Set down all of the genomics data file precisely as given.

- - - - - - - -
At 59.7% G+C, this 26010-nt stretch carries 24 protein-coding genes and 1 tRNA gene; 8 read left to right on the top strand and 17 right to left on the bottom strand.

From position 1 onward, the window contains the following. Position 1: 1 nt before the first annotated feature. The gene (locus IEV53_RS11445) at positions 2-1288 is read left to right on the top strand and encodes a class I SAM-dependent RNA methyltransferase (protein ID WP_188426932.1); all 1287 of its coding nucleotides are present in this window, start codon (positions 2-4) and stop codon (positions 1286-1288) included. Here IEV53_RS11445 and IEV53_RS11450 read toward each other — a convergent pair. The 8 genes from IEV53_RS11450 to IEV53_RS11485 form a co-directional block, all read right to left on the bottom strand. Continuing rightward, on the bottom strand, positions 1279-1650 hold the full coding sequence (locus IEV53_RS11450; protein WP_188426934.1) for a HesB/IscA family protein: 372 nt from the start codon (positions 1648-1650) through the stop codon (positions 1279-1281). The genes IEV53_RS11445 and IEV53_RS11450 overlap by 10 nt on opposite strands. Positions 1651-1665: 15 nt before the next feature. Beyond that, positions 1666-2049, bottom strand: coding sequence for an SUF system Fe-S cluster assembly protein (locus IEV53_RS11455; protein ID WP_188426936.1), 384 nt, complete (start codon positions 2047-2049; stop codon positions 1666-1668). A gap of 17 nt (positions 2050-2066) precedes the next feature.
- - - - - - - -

At 59.7% G+C, this 26010-nt stretch carries 24 protein-coding genes and 1 tRNA gene; 8 read left to right on the top strand and 17 right to left on the bottom strand.

From position 1 onward, the window contains the following. Position 1: 1 nt before the first annotated feature. The gene (locus IEV53_RS11445) at positions 2-1288 is read left to right on the top strand and encodes a class I SAM-dependent RNA methyltransferase (protein ID WP_188426932.1); all 1287 of its coding nucleotides are present in this window, start codon (positions 2-4) and stop codon (positions 1286-1288) included. Here IEV53_RS11445 and IEV53_RS11450 read toward each other — a convergent pair. The 8 genes from IEV53_RS11450 to IEV53_RS11485 form a co-directional block, all read right to left on the bottom strand. Continuing rightward, on the bottom strand, positions 1279-1650 hold the full coding sequence (locus IEV53_RS11450; protein WP_188426934.1) for a HesB/IscA family protein: 372 nt from the start codon (positions 1648-1650) through the stop codon (positions 1279-1281). The genes IEV53_RS11445 and IEV53_RS11450 overlap by 10 nt on opposite strands. Positions 1651-1665: 15 nt before the next feature. Beyond that, positions 1666-2049, bottom strand: coding sequence for an SUF system Fe-S cluster assembly protein (locus IEV53_RS11455; protein ID WP_188426936.1), 384 nt, complete (start codon positions 2047-2049; stop codon positions 1666-1668). A gap of 17 nt (positions 2050-2066) precedes the next feature.